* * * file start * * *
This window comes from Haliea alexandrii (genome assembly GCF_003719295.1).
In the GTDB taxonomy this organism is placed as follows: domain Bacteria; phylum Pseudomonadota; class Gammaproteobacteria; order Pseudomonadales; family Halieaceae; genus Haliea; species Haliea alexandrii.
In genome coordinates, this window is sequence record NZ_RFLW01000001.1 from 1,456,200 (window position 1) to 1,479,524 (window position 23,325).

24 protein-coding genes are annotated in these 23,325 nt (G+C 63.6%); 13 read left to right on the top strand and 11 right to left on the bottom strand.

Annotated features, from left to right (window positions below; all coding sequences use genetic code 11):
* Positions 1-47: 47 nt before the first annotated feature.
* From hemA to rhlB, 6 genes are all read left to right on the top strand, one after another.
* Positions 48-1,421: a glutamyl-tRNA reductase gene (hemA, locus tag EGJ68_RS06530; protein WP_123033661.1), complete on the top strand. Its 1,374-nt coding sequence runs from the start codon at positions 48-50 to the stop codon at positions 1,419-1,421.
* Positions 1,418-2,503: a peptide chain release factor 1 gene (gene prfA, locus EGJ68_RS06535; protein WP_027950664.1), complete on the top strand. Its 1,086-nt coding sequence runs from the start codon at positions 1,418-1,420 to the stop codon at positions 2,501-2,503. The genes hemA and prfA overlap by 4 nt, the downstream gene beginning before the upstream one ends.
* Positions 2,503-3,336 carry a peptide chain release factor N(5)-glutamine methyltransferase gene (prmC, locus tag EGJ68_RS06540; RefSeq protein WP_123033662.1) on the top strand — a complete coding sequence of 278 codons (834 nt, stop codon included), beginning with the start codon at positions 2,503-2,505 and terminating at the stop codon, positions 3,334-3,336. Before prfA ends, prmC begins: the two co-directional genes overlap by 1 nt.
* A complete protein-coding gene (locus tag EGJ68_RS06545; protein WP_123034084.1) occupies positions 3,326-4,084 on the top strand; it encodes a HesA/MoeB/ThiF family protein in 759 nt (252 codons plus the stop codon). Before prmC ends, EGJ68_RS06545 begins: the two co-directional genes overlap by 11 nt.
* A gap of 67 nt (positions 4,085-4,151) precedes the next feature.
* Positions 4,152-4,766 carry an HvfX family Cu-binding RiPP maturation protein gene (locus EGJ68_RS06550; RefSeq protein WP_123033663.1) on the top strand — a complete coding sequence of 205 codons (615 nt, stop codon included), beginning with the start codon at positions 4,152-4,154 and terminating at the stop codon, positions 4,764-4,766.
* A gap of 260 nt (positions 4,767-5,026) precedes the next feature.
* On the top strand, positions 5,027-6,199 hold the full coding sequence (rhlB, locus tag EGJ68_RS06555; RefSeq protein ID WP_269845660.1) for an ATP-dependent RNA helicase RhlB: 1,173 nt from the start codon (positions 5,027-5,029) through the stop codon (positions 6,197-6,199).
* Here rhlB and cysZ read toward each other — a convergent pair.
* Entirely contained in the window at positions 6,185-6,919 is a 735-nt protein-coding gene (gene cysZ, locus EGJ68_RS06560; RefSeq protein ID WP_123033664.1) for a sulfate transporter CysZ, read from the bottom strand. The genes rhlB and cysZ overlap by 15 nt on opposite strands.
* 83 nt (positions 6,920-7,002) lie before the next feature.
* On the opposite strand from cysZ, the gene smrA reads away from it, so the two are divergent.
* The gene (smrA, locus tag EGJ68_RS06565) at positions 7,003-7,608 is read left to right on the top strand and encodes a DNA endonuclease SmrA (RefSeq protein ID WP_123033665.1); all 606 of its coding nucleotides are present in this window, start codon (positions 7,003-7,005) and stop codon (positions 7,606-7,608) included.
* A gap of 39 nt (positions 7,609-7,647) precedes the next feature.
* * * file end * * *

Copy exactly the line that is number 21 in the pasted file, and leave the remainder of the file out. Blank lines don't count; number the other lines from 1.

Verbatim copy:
* A gap of 39 nt (positions 7,609-7,647) precedes the next feature.